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-American Society on Aging

"An estimated 12.1 million Americans need assistance from others to carry out everyday activities."
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Long-term care insurance - CARE PLANS - "What if I buy it and never use it?"

By Janet Miesiak

Source: The News-Herald February 25, 2004

The question most often asked by people looking into long-term care insurance is "What if I buy it and never use it?"

The answer is the same for home or car or medical insurance -- you buy the insurance (peace of mind) in case you face the financial risk, but hope you never have to make a claim.

I am amazed that the question isn't more often "What if I don't buy the insurance and need long-term care someday?"

That is a harder scenario to face, with much broader consequences.
But because this is a concern among consumers, the insurance industry has addressed the question in a couple of ways.

Some long-term care insurance companies offer riders that will return premiums to a beneficiary upon the death of the policyholder, usually less any benefits paid out.

Keep in mind that if you go on claim, it is likely that just a few months of benefits will offset all of the premiums you've paid.

The cost of a return of premium rider will depend on your age and the size of your policy.

Consider how insurance works: a company's reserves and paid-in premiums are used to pay out claims. You will pay a substantially higher premium for the possibility of getting that money back.

Another option is a life insurance policy that has a built-in, long-term care feature. You can access the death benefit should you need long-term care. Any remaining death benefit will be paid to your beneficiary.

When deciding the type of policy and the benefit level, you need to meet two objectives. The first is finding the coverage that is appropriate for you and gives you peace of mind. The second is making certain that the premium fits comfortably in your budget.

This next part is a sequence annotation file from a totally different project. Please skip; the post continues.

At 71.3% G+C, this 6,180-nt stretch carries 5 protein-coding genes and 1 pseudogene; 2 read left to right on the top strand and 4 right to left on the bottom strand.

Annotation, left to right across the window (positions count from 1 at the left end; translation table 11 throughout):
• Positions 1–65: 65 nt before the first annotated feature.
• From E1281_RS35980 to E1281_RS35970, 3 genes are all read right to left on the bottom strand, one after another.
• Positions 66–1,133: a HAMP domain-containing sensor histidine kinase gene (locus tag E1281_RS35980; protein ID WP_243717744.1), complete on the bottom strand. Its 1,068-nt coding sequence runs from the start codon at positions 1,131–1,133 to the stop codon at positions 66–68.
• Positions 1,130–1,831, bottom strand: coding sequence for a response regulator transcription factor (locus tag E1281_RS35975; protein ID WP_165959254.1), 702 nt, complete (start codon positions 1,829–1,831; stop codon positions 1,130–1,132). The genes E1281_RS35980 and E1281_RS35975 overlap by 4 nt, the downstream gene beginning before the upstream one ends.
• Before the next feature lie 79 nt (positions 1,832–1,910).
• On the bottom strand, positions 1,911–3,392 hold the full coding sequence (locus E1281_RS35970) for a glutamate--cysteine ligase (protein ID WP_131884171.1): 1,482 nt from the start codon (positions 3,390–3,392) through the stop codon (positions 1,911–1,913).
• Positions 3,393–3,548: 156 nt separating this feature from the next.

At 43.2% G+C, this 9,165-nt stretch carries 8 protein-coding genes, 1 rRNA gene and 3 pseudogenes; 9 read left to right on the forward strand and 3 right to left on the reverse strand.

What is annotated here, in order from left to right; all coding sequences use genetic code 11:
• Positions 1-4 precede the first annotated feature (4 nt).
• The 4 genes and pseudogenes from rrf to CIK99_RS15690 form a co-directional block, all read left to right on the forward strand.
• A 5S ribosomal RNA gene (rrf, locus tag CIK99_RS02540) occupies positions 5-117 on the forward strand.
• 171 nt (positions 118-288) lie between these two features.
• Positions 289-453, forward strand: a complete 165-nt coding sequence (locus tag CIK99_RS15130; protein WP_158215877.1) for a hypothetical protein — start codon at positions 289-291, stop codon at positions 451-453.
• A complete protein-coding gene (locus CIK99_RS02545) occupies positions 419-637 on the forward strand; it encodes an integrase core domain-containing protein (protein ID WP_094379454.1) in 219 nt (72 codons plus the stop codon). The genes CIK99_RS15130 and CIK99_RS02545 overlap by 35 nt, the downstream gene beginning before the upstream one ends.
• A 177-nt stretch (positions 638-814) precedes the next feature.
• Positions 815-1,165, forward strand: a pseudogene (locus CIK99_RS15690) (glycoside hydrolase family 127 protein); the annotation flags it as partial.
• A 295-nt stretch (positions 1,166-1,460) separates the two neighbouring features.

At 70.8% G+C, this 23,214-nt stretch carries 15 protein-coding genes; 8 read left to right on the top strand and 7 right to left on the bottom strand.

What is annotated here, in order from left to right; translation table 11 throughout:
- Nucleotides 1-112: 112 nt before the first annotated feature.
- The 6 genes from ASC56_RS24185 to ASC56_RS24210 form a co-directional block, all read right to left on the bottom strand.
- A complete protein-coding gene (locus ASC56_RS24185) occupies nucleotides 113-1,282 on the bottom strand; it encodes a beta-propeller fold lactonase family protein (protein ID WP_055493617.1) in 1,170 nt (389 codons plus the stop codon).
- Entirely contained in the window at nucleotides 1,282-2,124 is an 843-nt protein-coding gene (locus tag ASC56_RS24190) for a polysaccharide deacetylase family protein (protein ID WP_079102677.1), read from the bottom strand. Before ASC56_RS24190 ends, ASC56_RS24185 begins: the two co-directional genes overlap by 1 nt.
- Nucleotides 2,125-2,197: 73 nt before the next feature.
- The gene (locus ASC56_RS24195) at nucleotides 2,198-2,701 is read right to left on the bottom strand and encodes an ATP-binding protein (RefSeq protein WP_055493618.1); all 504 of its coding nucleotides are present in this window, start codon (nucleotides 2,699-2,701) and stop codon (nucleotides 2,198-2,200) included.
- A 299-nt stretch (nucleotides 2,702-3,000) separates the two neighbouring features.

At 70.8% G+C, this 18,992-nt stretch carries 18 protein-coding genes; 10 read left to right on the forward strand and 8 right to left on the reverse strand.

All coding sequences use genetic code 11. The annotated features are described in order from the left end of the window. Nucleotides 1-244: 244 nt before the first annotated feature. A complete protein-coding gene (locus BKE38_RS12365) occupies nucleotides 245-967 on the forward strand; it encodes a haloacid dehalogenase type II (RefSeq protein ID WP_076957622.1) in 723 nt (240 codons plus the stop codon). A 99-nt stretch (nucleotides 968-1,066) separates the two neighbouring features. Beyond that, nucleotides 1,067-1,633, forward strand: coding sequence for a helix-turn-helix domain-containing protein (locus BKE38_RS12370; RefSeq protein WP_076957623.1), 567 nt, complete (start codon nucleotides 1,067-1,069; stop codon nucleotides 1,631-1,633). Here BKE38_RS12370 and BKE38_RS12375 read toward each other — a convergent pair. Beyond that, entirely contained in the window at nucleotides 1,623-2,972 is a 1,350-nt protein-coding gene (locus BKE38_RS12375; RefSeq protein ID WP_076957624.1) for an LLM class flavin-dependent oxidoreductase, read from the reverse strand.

A long-term care insurance specialist can help you do that. Policies are varied and flexible enough that most people can find a good balance between the two objectives.

What about that other question: "What if I don't buy the insurance and need long-term care some day?"

There are many issues to take into account.

You need to consider the financial cost of care. How much does home care cost? Assisted living? Nursing home? Where is it most likely that you would receive care?

Consider not only the costs today, but also 10, 20 or 30 years down the road. What impact would paying out-of-pocket have on your savings? How much would remain for your spouse or other family members?

Another equally important concern is the emotional and physical cost to your family. Providing care for another person is a very demanding job. Who would be the ones most responsible for your care? How would it affect them? How would their lifestyles need to change to accommodate your needs? How would you feel about these changes being imposed on your family?

Long-term care insurance does not take the place of family care, but it would lessen the burden and assist your family in taking better care of you. Without a long-term care plan in place, a family must resort to crisis management.

All of these questions can be addressed with the help of a long-term care insurance specialist. Only then can you decide which situation you would rather be in: having insurance that you may never use, or dealing with the financial and family challenges of long term care.

Allen Park resident Janet Miesiak is a licensed insurance agent specializing in long-term care insurance. She can be reached at 1-313-382-2353.

Long-term care insurance - CARE PLANS - "What if I buy it and never use it?" By Janet Miesiak
The News-Herald
PUBLISHED: February 25, 2004